Governor Kathy Hochul’s ambitious proposal to create more housing has once again run into a brick wall of opposition in New York’s enormous suburbs, especially on Long Island. This year, however, the wall may have some cracks.
For the second year in a row, New York Governor Kathy Hochul has proposed badly needed but politically unpopular statewide land use reforms to spur the construction of more homes, and for the second year in a row the fate of her proposal will likely be decided in the state’s enormous and provincial suburbs, including Westchester County to the north of New York City and Long Island to the east.
Led by lawmakers from these suburbs, the State Assembly and Senate each released their own budgets on Tuesday, known as “one-house” proposals, which effectively neuter Hochul’s plan. Now, Senate Majority Leader Andrea Stewart-Cousins, Assembly Majority Leader Carl Heastie, and the Governor—the proverbial “three people in a room” as New York politicos say—will negotiate their proposals and aim to finalize the state budget by the April 1 deadline.
The wide gulf between the Governor and the legislature suggests Hochul’s New York Housing Compact as originally written will not become law. Yet the legislative budgets do make room for some statewide housing changes. And in any case, Hochul is standing her ground in the face of the opposition and touring the state to raise support for the Compact. It appears New York’s housing framework will change this year, but how and how much now depends on the raw political will of the newly-elected executive.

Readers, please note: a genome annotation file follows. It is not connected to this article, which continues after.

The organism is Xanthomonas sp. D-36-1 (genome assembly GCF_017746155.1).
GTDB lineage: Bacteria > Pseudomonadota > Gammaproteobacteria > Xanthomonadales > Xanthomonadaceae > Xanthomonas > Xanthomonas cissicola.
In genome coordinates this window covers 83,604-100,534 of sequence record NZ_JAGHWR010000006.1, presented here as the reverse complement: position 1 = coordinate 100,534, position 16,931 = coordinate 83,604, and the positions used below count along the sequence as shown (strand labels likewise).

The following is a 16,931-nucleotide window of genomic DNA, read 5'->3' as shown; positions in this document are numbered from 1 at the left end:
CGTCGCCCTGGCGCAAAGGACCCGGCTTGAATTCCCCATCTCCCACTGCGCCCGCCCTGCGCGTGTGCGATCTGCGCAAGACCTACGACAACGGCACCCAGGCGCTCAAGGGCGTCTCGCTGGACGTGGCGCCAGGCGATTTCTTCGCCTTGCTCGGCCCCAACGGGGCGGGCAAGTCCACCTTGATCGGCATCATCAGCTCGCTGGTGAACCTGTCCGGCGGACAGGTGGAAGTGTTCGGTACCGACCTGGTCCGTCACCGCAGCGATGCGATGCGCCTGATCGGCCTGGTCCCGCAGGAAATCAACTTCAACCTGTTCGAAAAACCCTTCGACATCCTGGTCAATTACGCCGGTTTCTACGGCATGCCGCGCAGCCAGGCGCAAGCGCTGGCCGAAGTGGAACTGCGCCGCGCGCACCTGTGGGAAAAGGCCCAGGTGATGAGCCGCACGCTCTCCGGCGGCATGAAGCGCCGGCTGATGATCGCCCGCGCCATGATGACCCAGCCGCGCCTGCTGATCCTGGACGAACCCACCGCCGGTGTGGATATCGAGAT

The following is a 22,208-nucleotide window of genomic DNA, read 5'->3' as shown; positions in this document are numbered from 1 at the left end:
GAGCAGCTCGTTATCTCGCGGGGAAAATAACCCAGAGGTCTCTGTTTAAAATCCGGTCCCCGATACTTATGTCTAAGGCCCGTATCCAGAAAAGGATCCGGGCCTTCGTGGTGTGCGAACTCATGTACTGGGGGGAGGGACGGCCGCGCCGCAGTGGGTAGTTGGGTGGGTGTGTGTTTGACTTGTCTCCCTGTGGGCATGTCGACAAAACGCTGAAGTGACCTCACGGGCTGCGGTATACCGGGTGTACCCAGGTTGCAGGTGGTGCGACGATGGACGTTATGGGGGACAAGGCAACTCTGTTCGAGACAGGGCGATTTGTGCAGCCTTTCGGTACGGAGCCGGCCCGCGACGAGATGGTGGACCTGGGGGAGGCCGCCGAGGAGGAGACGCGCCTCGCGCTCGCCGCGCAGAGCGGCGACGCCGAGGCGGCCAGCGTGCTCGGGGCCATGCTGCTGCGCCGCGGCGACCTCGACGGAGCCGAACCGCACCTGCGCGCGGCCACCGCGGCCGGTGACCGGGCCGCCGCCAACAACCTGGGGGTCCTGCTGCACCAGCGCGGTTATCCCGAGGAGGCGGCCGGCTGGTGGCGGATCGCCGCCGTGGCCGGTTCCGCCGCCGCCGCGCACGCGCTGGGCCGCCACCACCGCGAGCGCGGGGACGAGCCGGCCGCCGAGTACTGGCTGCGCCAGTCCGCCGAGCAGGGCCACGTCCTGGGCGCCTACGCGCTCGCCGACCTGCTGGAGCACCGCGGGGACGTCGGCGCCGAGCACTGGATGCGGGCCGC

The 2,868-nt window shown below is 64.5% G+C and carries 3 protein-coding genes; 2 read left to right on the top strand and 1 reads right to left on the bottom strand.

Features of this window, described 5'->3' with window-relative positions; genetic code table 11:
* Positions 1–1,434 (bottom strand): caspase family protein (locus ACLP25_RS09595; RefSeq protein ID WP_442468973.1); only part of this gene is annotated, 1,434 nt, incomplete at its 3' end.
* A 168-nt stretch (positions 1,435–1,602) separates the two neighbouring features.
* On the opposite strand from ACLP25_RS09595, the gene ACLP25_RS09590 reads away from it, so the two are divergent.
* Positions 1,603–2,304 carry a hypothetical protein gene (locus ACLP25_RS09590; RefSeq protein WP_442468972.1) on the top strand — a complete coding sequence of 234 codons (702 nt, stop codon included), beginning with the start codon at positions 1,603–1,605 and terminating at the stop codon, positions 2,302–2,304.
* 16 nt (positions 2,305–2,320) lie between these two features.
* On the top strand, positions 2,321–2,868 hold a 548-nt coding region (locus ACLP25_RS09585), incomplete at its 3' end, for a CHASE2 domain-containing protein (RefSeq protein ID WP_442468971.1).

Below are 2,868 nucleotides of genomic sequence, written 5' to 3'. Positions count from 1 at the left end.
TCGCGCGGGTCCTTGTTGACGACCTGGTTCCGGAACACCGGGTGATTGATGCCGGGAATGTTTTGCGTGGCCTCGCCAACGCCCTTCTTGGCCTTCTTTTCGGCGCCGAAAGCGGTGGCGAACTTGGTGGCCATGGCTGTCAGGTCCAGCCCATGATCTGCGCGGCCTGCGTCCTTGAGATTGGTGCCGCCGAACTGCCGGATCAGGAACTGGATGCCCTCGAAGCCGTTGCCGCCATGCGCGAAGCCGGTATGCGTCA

The New York Housing Compact
The New York Housing Compact would remove barriers to housing production, incentivize new construction, and set local housing targets across every New York community to lay the groundwork for 800,000 new homes statewide over the next 10 years, which is more or less the amount required to keep pace with job and population growth.
The Compact would require every community to grow its housing stock over the next three years—by 1 percent in upstate communities and 3 percent in downstate communities—which would amount to less than 50 new homes for 80 percent of localities outside New York City.
If communities do not meet these targets after three years, proposed housing developments that meet particular affordability criteria, but may not conform to existing zoning, can take advantage of a fast-track approval process by appealing to a new State Housing Approval Board. (A similar “builder’s remedy” exists in neighboring Connecticut).